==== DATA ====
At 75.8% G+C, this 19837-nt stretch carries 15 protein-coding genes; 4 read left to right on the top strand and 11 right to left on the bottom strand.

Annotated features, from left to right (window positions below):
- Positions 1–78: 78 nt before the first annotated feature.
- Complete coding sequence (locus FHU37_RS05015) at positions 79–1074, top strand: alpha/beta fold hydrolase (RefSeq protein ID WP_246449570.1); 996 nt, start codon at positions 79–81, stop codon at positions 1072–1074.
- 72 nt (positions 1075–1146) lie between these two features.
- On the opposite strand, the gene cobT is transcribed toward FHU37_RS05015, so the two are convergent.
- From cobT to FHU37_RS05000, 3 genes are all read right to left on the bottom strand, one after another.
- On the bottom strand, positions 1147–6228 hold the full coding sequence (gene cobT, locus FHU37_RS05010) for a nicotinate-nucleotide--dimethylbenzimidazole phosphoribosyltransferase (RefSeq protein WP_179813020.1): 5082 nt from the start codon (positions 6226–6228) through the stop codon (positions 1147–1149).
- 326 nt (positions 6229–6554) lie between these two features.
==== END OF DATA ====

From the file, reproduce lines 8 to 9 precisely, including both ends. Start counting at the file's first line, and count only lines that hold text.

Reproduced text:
- On the bottom strand, positions 1147–6228 hold the full coding sequence (gene cobT, locus FHU37_RS05010) for a nicotinate-nucleotide--dimethylbenzimidazole phosphoribosyltransferase (RefSeq protein WP_179813020.1): 5082 nt from the start codon (positions 6226–6228) through the stop codon (positions 1147–1149).
- 326 nt (positions 6229–6554) lie between these two features.